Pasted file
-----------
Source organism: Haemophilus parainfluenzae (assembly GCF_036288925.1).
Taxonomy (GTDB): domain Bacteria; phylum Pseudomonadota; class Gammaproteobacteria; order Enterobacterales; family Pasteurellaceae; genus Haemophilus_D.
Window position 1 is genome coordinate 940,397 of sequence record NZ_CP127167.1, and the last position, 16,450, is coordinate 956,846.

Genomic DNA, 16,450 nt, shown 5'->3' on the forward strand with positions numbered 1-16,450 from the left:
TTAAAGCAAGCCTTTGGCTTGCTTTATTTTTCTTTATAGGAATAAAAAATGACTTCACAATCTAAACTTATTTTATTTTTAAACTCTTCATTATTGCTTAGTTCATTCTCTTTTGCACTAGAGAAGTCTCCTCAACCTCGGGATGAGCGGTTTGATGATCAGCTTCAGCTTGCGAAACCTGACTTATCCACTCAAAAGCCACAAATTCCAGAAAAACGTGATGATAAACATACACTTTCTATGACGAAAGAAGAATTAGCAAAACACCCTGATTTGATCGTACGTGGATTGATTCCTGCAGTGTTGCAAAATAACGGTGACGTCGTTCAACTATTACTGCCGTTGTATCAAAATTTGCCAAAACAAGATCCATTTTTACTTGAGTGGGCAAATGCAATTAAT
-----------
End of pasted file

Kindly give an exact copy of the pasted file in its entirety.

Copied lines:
Source organism: Haemophilus parainfluenzae (assembly GCF_036288925.1).
Taxonomy (GTDB): domain Bacteria; phylum Pseudomonadota; class Gammaproteobacteria; order Enterobacterales; family Pasteurellaceae; genus Haemophilus_D.
Window position 1 is genome coordinate 940,397 of sequence record NZ_CP127167.1, and the last position, 16,450, is coordinate 956,846.

Genomic DNA, 16,450 nt, shown 5'->3' on the forward strand with positions numbered 1-16,450 from the left:
TTAAAGCAAGCCTTTGGCTTGCTTTATTTTTCTTTATAGGAATAAAAAATGACTTCACAATCTAAACTTATTTTATTTTTAAACTCTTCATTATTGCTTAGTTCATTCTCTTTTGCACTAGAGAAGTCTCCTCAACCTCGGGATGAGCGGTTTGATGATCAGCTTCAGCTTGCGAAACCTGACTTATCCACTCAAAAGCCACAAATTCCAGAAAAACGTGATGATAAACATACACTTTCTATGACGAAAGAAGAATTAGCAAAACACCCTGATTTGATCGTACGTGGATTGATTCCTGCAGTGTTGCAAAATAACGGTGACGTCGTTCAACTATTACTGCCGTTGTATCAAAATTTGCCAAAACAAGATCCATTTTTACTTGAGTGGGCAAATGCAATTAAT